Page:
Depending on your perspective, it's either a reassuring indication that the global recession can't be as bad as all that, or the kind of tasteless display of decadence that no longer has any place in the new economy: Couture fashion week in Paris is currently underway with shows as lavish as ever, even though you'd think that dresses costing a quarter of a million dollars might have a slightly shrinking client base. Dior designer John Galliano, who put on a show yesterday that cost around $3 million, points out that his job "is to make women dream. Of course I'm aware of the credit crunch, but it is not a creative crunch—not at the house of Dior, anyway."
Nor is it a credit crunch at Dior, according to president Sidney Toledano. "Very rich people are not suffering from the crisis," he insists, "and workshops have been very busy." By very rich people, he basically means non-Americans: The Park Avenue matrons who used to comprise a big slice of couture's clientele are decreasingly in evidence at the shows, but they've been supposedly replaced with buyers from Russia, China and the Middle East and consequently the couture labels, including Chanel, Givenchy, and Lacroix, claim that sales are actually up.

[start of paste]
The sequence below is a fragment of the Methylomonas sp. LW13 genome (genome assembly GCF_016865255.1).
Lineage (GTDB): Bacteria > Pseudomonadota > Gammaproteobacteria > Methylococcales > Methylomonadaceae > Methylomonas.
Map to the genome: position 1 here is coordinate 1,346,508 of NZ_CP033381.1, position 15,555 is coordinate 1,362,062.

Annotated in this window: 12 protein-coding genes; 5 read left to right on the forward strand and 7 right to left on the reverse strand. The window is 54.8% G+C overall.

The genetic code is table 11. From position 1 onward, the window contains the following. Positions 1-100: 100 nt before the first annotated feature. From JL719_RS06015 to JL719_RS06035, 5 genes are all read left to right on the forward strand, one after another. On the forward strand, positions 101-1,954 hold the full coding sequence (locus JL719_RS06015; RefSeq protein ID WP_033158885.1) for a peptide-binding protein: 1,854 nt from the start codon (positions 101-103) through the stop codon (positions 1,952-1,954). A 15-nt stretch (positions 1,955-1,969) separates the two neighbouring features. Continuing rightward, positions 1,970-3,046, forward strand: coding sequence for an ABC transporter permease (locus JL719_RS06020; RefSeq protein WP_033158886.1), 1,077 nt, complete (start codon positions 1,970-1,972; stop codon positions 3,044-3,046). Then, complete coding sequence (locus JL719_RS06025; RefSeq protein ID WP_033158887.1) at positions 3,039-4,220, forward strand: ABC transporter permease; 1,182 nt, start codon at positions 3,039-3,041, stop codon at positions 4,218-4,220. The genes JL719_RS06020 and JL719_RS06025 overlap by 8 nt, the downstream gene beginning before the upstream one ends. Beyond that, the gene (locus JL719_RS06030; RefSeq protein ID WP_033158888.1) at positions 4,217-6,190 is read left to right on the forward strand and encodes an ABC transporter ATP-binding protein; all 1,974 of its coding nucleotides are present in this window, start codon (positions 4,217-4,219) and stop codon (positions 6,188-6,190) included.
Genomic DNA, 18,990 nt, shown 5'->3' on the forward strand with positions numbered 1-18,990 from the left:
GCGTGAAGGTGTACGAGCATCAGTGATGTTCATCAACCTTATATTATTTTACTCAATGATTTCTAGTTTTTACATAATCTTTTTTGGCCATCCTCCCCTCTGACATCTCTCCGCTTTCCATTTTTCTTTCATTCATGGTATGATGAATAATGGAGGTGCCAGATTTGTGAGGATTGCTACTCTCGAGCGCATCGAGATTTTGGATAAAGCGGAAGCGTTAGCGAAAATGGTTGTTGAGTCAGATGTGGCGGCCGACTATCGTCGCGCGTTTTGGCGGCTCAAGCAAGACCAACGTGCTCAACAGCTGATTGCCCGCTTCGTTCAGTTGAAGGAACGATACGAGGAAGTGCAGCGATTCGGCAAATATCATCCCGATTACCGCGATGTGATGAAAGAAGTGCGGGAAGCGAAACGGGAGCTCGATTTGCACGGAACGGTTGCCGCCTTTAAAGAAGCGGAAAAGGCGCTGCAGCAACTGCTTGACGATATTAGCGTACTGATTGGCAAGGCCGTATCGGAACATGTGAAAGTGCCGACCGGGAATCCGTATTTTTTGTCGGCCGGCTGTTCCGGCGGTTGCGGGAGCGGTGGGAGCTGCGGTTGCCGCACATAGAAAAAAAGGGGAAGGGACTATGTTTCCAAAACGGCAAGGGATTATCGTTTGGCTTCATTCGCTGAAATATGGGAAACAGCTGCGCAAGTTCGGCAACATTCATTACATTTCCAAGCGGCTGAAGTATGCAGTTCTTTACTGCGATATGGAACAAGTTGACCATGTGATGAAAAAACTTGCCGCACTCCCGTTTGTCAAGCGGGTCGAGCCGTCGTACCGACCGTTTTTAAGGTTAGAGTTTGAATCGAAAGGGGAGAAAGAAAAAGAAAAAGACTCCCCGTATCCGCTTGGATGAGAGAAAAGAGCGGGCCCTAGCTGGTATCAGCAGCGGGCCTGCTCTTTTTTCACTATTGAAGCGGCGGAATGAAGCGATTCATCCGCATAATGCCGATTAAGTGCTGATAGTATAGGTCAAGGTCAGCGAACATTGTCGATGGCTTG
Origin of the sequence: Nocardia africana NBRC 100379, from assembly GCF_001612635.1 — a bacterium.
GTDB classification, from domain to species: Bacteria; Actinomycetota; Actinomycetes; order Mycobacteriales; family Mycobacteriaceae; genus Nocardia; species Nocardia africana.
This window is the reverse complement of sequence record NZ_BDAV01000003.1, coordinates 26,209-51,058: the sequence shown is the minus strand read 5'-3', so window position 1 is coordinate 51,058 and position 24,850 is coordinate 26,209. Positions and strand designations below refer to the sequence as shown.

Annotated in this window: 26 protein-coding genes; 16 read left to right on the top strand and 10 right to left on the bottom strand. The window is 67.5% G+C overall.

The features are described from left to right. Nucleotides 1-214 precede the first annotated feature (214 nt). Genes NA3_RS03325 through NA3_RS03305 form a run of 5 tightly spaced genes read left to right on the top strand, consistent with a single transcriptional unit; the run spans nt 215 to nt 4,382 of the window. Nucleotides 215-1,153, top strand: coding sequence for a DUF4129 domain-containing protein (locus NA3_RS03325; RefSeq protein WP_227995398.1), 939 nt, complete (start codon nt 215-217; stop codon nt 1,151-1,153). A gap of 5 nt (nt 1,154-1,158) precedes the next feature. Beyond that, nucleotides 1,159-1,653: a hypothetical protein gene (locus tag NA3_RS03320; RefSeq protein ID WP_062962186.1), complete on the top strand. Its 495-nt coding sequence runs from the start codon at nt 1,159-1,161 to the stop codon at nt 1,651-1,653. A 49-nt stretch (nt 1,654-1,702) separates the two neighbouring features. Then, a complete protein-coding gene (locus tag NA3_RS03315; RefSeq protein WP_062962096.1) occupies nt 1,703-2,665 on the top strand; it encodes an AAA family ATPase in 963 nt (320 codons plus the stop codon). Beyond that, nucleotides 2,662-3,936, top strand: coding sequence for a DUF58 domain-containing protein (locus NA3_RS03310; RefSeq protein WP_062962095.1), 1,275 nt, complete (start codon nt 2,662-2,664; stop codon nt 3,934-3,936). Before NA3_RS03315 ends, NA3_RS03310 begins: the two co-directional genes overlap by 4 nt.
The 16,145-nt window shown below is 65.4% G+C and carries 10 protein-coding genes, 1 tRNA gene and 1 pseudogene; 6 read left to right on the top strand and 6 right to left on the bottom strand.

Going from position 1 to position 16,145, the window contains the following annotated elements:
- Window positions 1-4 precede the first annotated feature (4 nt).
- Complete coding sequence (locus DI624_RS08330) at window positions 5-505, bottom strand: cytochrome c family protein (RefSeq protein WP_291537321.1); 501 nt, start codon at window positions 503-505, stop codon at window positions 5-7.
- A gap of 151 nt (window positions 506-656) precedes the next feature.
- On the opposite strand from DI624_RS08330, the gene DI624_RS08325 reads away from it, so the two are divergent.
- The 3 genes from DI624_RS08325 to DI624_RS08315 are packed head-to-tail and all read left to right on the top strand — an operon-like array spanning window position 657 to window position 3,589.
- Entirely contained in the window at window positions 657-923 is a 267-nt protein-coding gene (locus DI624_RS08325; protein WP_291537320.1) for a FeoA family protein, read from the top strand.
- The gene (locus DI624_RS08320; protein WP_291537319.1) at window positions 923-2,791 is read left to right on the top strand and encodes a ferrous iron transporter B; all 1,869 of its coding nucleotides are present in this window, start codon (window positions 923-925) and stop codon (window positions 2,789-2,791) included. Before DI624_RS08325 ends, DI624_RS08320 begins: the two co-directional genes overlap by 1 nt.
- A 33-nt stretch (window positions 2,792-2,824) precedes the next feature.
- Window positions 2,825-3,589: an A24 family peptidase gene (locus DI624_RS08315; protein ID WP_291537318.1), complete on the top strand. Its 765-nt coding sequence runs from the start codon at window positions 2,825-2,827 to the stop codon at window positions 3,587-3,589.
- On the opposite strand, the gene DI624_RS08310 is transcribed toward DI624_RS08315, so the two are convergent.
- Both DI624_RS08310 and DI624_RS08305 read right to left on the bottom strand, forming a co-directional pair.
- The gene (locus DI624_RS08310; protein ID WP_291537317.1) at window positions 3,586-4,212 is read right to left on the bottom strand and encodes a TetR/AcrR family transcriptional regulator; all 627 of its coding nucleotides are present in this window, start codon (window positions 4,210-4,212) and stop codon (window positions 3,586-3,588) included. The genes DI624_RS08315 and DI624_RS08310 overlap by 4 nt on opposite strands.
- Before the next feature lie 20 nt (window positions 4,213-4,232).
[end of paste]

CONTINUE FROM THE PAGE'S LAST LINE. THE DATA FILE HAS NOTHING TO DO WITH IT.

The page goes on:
Still, a few random familiar faces are in town for the spectacle, including Dita von Teese, Mischa Barton, Ivana Trump, Kanye West, Linda Evangelista, Glenn Close, Marianne Faithful, and Keira Knightley, who was at Chanel this morning to see an unglitzy show from Karl Lagerfeld designed, he said, with the recession in mind: "We are entering a phase of reality fashion."
Karl also found time to opine on his favorite subject besides fashion: the importance of skinnyness! Shirley MacLaine should have crash-dieted before daring to play Coco in the Lifetime biopic, he bitched. "Chanel was NEVER fat, even in her eighties."
Haute couture houses profit from an influx of new money [Times UK]
Paris Haute Couture Week [Telegraph]
Paris designers deliver world of beauty, fantasy [AP]